As a parent, how do you keep up with your children’s oral healthcare needs? Sometimes, just keeping up with their ever-changing shoe sizes is a challenge! No worries. Regularly teaching your kids to brush with the right toothpaste and toothbrush is a great place to start!
What kind of toothbrush and toothpaste should my kid use?
The brand of the toothbrush is not as important as the type of bristle and the size of the head. We recommend a soft toothbrush with a small head. Medium or hard brushes can cause irritation and contribute to recession of the gums; a small head allows each tooth to be covered more thoroughly and is less likely to injure gums. It’s not necessary to “scrub” teeth as long as your kids are brushing at least twice a day and visiting the dentist for cleanings at least twice a year.
When it comes to toothpaste, once again, there’s not a particular brand you need to use, but we recommend using a fluoride-containing toothpaste to decrease the incidence of dental decay. We recommend our patients use whatever toothpaste tastes good to them as long as it contains fluoride.
Amount of fluoride toothpaste the American Dental Association recommends:
- Kids younger than 3 years old: Use only a smear or the size of a grain of rice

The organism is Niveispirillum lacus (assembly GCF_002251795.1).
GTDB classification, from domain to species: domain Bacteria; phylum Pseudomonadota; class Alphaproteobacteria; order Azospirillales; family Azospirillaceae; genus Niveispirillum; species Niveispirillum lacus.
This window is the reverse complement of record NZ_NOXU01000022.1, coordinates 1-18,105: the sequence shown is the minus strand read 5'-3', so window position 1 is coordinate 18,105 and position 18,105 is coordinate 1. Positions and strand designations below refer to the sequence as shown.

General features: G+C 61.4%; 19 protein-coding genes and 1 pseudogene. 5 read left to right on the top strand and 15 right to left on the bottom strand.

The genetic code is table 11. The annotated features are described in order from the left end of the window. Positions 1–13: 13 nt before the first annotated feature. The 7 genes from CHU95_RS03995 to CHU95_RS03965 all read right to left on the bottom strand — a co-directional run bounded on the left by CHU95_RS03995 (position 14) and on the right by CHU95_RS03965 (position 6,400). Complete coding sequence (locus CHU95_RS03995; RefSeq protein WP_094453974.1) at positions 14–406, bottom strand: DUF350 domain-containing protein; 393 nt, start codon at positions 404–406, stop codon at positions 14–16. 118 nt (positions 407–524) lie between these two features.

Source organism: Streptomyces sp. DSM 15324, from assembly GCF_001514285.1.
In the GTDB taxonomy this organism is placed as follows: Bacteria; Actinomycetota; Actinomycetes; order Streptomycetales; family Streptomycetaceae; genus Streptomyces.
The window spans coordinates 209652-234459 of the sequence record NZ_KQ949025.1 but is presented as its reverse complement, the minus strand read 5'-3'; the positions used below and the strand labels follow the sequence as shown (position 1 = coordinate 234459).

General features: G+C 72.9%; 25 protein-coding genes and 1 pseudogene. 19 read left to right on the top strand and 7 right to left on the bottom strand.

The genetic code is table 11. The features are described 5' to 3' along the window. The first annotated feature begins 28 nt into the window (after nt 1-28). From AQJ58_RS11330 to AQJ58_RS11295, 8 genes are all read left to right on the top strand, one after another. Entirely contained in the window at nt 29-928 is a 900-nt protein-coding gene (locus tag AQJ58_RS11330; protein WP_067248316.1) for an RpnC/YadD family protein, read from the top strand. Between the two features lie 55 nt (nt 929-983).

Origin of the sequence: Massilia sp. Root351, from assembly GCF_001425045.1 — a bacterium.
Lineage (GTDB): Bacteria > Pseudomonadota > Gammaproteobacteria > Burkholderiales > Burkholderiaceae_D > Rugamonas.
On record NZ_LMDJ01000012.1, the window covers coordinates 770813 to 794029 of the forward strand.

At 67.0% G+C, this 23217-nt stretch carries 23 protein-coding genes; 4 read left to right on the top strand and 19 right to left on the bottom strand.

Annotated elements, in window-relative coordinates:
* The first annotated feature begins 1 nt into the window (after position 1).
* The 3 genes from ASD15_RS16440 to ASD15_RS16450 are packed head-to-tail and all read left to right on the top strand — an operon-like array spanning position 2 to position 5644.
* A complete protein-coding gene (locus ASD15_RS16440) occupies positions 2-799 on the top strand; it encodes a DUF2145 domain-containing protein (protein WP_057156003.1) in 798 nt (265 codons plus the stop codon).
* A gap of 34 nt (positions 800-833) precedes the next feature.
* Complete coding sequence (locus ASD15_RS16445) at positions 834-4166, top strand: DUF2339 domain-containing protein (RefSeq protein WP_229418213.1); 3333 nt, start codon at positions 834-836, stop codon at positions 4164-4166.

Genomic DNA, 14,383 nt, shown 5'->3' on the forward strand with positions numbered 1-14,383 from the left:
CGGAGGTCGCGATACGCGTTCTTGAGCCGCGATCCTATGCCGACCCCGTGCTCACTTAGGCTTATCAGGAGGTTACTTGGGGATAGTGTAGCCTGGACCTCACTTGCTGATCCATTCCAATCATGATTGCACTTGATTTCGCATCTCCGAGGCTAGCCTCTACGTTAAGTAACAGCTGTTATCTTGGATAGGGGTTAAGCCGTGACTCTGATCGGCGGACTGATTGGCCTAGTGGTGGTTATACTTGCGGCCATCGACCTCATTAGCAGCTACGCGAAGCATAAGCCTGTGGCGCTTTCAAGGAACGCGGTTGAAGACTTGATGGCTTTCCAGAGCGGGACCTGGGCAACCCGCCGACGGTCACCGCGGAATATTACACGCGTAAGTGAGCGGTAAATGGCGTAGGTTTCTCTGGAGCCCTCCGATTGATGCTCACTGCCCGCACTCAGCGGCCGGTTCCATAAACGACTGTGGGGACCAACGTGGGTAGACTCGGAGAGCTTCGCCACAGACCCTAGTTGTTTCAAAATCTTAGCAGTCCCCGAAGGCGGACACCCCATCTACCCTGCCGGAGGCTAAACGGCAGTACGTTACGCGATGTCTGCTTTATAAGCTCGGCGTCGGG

- Kids 3 years and older: No more than a pea-sized amount
How do I get my kid to brush his own teeth regularly?
As soon as your baby gets his first teeth, it’s important for you to start brushing those teeth daily. Once your kids get old enough to start participating in brushing their own teeth, here are some ways you can make it fun.
- Musical toothbrush: you sing and they brush. When you pause, they stop brushing until you resume singing. Choose a song from a movie or show that they enjoy watching!
- Brush your teeth at the same time. Kids love to imitate the adults around them, and they also learn by watching. Make toothbrush time a bonding activity.
Early Elementary Kids
- Online games: several websites offer age-appropriate toothbrushing games to teach kids how to brush thoroughly or to help them think of it as a game.
- Make a sticker chart or some other type of reward system where they get a prize after a certain number of weeks of remembering to brush their teeth.
- When it’s time for a new toothbrush or toothpaste, let them help choose their own. This will give them ownership in the process. (At least until the novelty of the new toothbrush wears off!)
Late Elementary Kids
- Try the toothbrush game app: a device that attaches to the end of a child’s toothbrush and pairs with a smartphone app, allowing the brusher to play a video game while brushing! This is a perfect idea for your high-energy, low attention span 11-year old who needs that extra incentive to complete this “boring” part of his bedtime routine.
- Let your child listen to music while they brush.
- Give them a stopwatch to time themselves and/or their siblings as they brush their teeth for that magic two-minute mark!
Leave us a comment and us know what you think of these ideas or share your top tips with our other Zoo Crew parents!